I think one of the biggest issues is training and support.
People have been using windows for years and most who want to try linux are happy to do so. Problems arise when something breaks up and you and nobody else has no idea how to fix it (aside from some linux guru you might know who is already pissed off at dealing with so many linux issues that people have). You simply don't know what to do that well. Sure you can google but it just gets more and more frustrating since you are not actually solving the problems, more like applying solutions blindly.
This gets reflected when you suggest / do a install for an average user, if something breaks up they turn to you.
Do you really want to say that you have no idea what they should do or suggest them to do stuff inside terminal just to get their stuff working?
This is one of the reasons I don't even want to suggest macs. While I have used them and I know that the average user might be "better off" using them but I kinda feel responsibility after turning people for their purchase. If they need help, they are ducked. Unless they know some "mac-expert".
Back to Linux..
I've had so many instances where people wonder why they can't open file format X properly or save as "proprietary & more supported/familiar" file format Y. Sure you can do many hacks to get things to working but at the end of the day you realize that they are so much better off just using windows where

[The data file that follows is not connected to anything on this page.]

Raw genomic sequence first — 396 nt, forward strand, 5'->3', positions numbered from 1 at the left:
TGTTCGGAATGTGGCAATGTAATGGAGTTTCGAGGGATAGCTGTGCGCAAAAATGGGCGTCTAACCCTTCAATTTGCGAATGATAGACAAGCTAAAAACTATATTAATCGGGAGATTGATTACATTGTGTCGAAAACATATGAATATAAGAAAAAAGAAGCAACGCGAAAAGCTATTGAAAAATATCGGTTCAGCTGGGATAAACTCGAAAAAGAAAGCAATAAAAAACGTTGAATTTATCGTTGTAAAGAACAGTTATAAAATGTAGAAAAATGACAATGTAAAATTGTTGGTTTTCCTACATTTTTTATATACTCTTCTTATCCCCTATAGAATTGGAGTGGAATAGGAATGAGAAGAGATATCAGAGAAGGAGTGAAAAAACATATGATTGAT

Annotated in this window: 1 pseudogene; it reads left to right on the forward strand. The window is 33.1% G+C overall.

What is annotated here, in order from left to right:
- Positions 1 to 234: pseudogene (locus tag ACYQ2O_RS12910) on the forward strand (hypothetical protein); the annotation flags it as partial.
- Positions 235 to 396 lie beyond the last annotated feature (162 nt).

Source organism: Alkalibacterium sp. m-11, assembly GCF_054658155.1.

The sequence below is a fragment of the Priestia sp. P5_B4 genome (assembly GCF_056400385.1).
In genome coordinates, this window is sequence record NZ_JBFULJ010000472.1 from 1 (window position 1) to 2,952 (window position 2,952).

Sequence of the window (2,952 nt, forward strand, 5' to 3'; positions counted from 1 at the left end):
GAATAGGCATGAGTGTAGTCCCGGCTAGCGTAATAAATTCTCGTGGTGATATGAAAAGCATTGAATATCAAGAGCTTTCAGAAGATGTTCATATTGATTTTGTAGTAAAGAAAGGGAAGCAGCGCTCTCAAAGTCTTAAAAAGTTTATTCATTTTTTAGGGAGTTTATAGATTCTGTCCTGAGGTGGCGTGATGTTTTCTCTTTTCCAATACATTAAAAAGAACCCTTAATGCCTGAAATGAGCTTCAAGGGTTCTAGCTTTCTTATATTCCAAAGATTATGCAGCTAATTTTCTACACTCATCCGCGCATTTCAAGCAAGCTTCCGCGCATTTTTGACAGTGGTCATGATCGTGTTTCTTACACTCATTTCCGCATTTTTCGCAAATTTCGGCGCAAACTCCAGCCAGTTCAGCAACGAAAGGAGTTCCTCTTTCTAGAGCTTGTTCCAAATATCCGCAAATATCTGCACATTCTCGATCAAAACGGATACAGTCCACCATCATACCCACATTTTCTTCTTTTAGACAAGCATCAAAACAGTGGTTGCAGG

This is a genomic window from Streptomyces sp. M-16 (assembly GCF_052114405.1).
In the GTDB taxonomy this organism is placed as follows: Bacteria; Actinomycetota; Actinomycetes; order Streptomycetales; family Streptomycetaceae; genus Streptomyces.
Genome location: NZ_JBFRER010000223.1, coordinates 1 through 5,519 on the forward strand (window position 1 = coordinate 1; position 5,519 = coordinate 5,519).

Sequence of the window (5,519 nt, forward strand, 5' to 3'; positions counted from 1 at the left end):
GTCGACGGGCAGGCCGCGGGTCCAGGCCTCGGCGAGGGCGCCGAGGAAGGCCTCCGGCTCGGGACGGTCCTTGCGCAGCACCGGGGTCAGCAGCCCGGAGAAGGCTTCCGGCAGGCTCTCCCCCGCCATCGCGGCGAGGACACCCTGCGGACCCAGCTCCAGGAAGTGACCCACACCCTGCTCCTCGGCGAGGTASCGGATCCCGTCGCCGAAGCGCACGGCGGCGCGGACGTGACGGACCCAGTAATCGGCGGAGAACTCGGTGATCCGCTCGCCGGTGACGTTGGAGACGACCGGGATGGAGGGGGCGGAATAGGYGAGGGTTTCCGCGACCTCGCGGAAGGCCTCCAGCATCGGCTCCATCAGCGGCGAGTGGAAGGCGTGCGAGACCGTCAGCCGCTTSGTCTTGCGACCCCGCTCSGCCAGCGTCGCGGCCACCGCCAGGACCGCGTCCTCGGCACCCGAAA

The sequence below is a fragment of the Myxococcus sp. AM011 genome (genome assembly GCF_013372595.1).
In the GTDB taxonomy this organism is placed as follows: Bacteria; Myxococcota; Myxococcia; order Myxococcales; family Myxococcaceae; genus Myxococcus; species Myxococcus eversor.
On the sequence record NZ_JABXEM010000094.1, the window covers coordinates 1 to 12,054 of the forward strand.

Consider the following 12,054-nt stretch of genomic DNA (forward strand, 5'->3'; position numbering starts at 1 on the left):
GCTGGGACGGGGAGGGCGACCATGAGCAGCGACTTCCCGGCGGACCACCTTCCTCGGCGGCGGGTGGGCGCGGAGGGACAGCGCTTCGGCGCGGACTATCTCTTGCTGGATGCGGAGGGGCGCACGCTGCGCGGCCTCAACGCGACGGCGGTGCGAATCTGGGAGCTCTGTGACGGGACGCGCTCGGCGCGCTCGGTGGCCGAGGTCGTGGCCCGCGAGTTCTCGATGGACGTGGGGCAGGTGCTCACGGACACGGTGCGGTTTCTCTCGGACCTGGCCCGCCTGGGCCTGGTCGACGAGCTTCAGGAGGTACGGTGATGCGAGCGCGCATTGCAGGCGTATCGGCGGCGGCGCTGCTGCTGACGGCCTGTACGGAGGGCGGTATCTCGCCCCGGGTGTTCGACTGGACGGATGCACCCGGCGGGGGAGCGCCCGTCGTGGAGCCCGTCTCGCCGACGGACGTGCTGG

they can just buy an, say, webcam or a printer and not worry about the fact that will it work on their system or not.
Ugly truth is that windows supports almost everything on the PC market out there, even the average users can pop the DVD in and install the software, unlike where in linux you might need to start poking at some stuff since the support might exist but you have a rev B instead of rev A and won't work out of the box like that (just an example).
Linux does a lot of thigs, but some of those things are half-done. You might have 10 different ways to perform a task (different programs) but in the end you actually just want one that works. This is what Apple has kinda been doing as well. Everytime you start windows you can be sure that the programs are the same or just evolved versions of their former versions where with Linux distros they might change the distributed application between versions and you suddenly need to learn a totally new program.
Don't get me wrong, I would love to see Linux on the desktops someday but at the moment it's just too much of an hassle and is more like a hipster-OS when it comes to desktop computing.. Yes, I just said that. I currently do use debian on my server and loving it, I haven't really been using the GUI for a few years aside from occasional quick sessions.